Yuck, it’s Chris Martin and Co but didn’t Neil Tennant and Chris Lowe do well? Merging possibly COLDPLAY’s best song with the synth riff from their own Latino disco romp ‘Domino Dancing’, ‘Viva La Vida’ was turned into a stomping but still anthemic number which perhaps had more touches of affection than PET SHOP BOYS‘ marvellous but allegedly two fingers Hi-NRG rendition of U2’s ‘Where The Streets Have No Name’. So altogether now: “Woah-oh, ooh-ooah!”
No strangers to raiding the Bowie songbook having previously tackled ‘Fame’ in 1981, DURAN DURAN however blotted their copy book with their 1995 covers LP ‘Thank You’. They refound their stride with the return-to-form album ‘All You Need Is Now’ but just before that, this superb reinterpretation of ‘Boys Keep Swinging’ reconnected them to their New Romantic roots with washes of Nick Rhodes’ swimmy Crumar string machine, held down by a danceable beatbox and John Taylor’s syncopated bass runs.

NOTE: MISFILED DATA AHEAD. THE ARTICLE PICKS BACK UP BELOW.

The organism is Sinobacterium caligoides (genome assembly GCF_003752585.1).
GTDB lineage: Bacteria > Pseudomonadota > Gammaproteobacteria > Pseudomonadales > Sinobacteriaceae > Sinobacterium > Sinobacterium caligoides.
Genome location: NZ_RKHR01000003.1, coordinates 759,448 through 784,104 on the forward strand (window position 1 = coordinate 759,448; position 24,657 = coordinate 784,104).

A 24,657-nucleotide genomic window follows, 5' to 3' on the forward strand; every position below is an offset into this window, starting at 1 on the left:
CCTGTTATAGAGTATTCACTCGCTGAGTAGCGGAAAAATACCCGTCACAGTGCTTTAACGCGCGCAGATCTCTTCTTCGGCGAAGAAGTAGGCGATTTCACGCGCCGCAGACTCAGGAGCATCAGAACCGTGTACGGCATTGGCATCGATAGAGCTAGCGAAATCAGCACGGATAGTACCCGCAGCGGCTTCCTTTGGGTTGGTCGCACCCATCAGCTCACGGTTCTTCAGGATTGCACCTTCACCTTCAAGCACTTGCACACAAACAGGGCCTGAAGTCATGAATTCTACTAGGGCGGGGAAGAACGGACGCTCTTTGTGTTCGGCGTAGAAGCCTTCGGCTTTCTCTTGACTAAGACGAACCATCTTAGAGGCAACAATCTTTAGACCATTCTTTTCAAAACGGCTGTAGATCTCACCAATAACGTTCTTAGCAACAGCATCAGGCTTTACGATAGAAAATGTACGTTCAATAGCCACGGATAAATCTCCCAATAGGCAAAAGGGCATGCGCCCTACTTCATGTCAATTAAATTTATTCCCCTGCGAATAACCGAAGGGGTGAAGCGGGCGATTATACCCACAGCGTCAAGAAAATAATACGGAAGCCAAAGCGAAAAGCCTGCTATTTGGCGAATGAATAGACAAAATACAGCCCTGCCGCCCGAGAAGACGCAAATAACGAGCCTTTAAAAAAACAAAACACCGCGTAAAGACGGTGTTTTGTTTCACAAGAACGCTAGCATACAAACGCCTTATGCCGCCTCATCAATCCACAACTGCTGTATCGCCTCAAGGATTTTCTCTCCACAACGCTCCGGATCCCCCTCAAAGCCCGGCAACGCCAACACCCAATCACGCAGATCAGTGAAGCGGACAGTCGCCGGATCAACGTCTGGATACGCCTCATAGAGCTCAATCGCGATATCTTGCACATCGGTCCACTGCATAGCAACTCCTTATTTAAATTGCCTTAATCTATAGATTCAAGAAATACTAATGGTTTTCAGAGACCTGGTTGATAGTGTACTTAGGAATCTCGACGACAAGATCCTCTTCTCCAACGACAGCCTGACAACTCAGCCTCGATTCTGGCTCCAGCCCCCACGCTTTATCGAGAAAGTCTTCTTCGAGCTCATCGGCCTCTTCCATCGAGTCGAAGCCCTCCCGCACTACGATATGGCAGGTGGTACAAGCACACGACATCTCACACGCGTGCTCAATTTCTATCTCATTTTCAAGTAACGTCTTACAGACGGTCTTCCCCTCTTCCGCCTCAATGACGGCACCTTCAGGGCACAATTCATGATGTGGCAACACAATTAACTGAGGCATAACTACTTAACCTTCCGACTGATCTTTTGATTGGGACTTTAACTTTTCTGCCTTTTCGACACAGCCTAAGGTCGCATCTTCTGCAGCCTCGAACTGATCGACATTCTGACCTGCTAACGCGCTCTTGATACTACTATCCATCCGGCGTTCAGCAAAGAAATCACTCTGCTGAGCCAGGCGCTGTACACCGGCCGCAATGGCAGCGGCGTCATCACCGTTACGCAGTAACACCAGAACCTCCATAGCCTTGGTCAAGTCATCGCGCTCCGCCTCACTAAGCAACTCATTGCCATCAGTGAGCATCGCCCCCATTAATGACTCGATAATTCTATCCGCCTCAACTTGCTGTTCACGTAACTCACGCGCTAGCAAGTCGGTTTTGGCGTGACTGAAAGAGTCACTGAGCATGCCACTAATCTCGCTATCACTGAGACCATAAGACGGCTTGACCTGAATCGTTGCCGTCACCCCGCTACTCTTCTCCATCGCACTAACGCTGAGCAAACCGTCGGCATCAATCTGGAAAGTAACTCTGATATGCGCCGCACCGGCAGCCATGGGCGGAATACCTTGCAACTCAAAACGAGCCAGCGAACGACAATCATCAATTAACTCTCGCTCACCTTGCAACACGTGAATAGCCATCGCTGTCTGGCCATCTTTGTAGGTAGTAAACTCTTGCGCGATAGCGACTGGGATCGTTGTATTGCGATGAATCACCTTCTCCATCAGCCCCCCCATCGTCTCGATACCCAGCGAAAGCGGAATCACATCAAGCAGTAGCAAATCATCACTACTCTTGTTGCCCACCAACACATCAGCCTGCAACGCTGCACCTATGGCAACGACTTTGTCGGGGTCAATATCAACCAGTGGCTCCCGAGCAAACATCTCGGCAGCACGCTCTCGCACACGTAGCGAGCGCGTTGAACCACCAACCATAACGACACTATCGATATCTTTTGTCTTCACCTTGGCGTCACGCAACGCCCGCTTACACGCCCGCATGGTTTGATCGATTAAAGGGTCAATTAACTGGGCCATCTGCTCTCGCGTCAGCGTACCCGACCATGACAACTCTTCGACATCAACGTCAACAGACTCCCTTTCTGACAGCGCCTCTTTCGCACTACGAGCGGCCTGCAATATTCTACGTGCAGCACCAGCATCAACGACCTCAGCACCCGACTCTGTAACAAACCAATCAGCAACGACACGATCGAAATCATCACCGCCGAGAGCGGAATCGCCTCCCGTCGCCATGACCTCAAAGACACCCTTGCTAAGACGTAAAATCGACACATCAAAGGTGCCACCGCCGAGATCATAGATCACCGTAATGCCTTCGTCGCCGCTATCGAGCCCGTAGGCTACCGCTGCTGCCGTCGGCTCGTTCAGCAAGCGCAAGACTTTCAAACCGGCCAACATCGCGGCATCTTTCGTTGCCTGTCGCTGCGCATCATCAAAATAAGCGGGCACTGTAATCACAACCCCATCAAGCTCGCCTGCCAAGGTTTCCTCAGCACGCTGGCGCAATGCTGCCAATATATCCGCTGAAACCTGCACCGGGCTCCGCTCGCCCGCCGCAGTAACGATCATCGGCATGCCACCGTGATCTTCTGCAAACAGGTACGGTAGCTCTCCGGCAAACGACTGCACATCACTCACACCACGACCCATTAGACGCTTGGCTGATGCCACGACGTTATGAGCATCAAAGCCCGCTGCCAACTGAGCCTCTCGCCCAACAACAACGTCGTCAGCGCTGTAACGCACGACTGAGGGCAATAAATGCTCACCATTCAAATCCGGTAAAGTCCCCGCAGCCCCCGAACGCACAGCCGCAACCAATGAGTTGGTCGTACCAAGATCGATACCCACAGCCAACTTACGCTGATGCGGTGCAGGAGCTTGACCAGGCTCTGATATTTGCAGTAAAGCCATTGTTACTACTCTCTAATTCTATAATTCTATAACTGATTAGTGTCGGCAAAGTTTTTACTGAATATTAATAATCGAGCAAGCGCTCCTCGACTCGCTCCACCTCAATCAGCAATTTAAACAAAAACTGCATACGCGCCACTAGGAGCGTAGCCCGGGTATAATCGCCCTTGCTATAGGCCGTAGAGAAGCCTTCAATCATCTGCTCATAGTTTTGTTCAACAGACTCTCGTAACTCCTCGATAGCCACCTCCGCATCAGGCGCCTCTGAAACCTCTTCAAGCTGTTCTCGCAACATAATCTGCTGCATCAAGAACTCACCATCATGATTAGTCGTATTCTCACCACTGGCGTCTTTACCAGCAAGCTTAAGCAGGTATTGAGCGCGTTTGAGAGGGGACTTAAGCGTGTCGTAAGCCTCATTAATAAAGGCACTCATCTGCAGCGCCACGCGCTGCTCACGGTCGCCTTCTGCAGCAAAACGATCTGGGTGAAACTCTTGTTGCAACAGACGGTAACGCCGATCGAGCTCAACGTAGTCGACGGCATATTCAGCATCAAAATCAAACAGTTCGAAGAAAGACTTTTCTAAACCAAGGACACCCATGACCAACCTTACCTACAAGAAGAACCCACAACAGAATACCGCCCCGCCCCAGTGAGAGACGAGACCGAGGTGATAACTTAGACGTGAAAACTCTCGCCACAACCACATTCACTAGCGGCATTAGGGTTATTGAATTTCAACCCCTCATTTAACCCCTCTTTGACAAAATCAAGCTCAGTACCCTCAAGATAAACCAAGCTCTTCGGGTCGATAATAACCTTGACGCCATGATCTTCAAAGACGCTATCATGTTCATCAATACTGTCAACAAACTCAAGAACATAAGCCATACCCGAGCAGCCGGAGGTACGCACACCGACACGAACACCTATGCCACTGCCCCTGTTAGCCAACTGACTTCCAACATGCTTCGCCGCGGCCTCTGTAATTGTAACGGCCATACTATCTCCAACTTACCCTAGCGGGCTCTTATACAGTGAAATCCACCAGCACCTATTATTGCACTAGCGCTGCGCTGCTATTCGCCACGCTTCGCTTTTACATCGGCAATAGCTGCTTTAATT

This frantically paced cover of controversial neofolk band DEATH IN JUNE was recorded for the LADYTRON ‘Best Of 00-10’ collection and purposely uncredited. The antithesis of the midtempo atmospherics of ‘Gravity The Seducer’, this cutting four-to-the-floor romp was the last of the quartet’s in-yer-face tracks in a wind down of the harder ‘Velocifero’ era. With the multi-ethnic combo subverting the meaning of ‘Little Black Angel’, it deliberately bore no resemblance to the acoustic laden original.